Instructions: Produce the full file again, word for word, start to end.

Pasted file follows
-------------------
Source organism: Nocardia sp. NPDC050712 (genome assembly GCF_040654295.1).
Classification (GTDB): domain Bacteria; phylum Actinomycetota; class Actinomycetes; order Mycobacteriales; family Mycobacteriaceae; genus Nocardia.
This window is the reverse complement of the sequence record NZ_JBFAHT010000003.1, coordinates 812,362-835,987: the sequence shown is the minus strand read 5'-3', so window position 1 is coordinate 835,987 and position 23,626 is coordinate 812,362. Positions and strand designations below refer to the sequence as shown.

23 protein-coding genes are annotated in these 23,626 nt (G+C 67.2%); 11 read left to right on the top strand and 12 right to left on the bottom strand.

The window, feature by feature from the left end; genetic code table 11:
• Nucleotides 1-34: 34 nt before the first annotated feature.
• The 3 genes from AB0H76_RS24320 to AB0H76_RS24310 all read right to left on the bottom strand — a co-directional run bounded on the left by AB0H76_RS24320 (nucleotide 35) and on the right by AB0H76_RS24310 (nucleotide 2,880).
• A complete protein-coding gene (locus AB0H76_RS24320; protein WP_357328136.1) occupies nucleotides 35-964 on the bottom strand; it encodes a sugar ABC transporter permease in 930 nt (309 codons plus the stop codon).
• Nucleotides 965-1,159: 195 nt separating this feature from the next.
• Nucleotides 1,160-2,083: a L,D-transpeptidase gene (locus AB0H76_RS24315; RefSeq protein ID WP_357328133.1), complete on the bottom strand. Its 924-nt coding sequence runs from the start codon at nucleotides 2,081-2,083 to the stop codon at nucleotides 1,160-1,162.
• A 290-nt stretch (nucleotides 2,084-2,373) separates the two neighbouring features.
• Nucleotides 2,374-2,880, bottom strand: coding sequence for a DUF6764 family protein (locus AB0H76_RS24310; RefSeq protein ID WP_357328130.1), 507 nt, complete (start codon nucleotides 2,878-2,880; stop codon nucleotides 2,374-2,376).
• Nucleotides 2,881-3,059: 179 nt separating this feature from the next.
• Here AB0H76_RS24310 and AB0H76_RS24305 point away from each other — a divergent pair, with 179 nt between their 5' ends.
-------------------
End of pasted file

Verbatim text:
Source organism: Nocardia sp. NPDC050712 (genome assembly GCF_040654295.1).
Classification (GTDB): domain Bacteria; phylum Actinomycetota; class Actinomycetes; order Mycobacteriales; family Mycobacteriaceae; genus Nocardia.
This window is the reverse complement of the sequence record NZ_JBFAHT010000003.1, coordinates 812,362-835,987: the sequence shown is the minus strand read 5'-3', so window position 1 is coordinate 835,987 and position 23,626 is coordinate 812,362. Positions and strand designations below refer to the sequence as shown.

23 protein-coding genes are annotated in these 23,626 nt (G+C 67.2%); 11 read left to right on the top strand and 12 right to left on the bottom strand.

The window, feature by feature from the left end; genetic code table 11:
• Nucleotides 1-34: 34 nt before the first annotated feature.
• The 3 genes from AB0H76_RS24320 to AB0H76_RS24310 all read right to left on the bottom strand — a co-directional run bounded on the left by AB0H76_RS24320 (nucleotide 35) and on the right by AB0H76_RS24310 (nucleotide 2,880).
• A complete protein-coding gene (locus AB0H76_RS24320; protein WP_357328136.1) occupies nucleotides 35-964 on the bottom strand; it encodes a sugar ABC transporter permease in 930 nt (309 codons plus the stop codon).
• Nucleotides 965-1,159: 195 nt separating this feature from the next.
• Nucleotides 1,160-2,083: a L,D-transpeptidase gene (locus AB0H76_RS24315; RefSeq protein ID WP_357328133.1), complete on the bottom strand. Its 924-nt coding sequence runs from the start codon at nucleotides 2,081-2,083 to the stop codon at nucleotides 1,160-1,162.
• A 290-nt stretch (nucleotides 2,084-2,373) separates the two neighbouring features.
• Nucleotides 2,374-2,880, bottom strand: coding sequence for a DUF6764 family protein (locus AB0H76_RS24310; RefSeq protein ID WP_357328130.1), 507 nt, complete (start codon nucleotides 2,878-2,880; stop codon nucleotides 2,374-2,376).
• Nucleotides 2,881-3,059: 179 nt separating this feature from the next.
• Here AB0H76_RS24310 and AB0H76_RS24305 point away from each other — a divergent pair, with 179 nt between their 5' ends.